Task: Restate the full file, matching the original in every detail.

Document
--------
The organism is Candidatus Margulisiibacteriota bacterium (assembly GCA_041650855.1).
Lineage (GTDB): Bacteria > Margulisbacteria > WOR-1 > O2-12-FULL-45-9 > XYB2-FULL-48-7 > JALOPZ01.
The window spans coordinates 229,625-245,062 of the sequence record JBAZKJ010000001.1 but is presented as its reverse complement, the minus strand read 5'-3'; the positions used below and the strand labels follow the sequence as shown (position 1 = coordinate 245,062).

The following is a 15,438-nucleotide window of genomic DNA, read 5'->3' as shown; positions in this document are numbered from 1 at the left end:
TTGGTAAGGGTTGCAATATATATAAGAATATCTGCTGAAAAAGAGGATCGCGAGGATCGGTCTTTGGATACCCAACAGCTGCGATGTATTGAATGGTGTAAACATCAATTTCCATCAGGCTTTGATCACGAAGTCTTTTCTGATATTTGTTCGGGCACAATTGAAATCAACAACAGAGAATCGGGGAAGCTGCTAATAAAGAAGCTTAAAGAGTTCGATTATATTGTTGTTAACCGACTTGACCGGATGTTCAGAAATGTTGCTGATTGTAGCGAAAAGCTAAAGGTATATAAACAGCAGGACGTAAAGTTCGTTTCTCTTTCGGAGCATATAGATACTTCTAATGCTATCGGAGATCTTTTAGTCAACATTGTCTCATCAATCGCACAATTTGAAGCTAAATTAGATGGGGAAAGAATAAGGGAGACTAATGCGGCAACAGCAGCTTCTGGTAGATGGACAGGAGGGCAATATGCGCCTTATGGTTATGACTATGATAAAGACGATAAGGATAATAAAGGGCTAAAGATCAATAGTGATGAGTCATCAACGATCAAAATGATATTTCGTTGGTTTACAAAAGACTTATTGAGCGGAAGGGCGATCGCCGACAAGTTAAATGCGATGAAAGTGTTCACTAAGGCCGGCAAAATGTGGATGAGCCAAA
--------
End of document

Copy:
The organism is Candidatus Margulisiibacteriota bacterium (assembly GCA_041650855.1).
Lineage (GTDB): Bacteria > Margulisbacteria > WOR-1 > O2-12-FULL-45-9 > XYB2-FULL-48-7 > JALOPZ01.
The window spans coordinates 229,625-245,062 of the sequence record JBAZKJ010000001.1 but is presented as its reverse complement, the minus strand read 5'-3'; the positions used below and the strand labels follow the sequence as shown (position 1 = coordinate 245,062).

The following is a 15,438-nucleotide window of genomic DNA, read 5'->3' as shown; positions in this document are numbered from 1 at the left end:
TTGGTAAGGGTTGCAATATATATAAGAATATCTGCTGAAAAAGAGGATCGCGAGGATCGGTCTTTGGATACCCAACAGCTGCGATGTATTGAATGGTGTAAACATCAATTTCCATCAGGCTTTGATCACGAAGTCTTTTCTGATATTTGTTCGGGCACAATTGAAATCAACAACAGAGAATCGGGGAAGCTGCTAATAAAGAAGCTTAAAGAGTTCGATTATATTGTTGTTAACCGACTTGACCGGATGTTCAGAAATGTTGCTGATTGTAGCGAAAAGCTAAAGGTATATAAACAGCAGGACGTAAAGTTCGTTTCTCTTTCGGAGCATATAGATACTTCTAATGCTATCGGAGATCTTTTAGTCAACATTGTCTCATCAATCGCACAATTTGAAGCTAAATTAGATGGGGAAAGAATAAGGGAGACTAATGCGGCAACAGCAGCTTCTGGTAGATGGACAGGAGGGCAATATGCGCCTTATGGTTATGACTATGATAAAGACGATAAGGATAATAAAGGGCTAAAGATCAATAGTGATGAGTCATCAACGATCAAAATGATATTTCGTTGGTTTACAAAAGACTTATTGAGCGGAAGGGCGATCGCCGACAAGTTAAATGCGATGAAAGTGTTCACTAAGGCCGGCAAAATGTGGATGAGCCAAA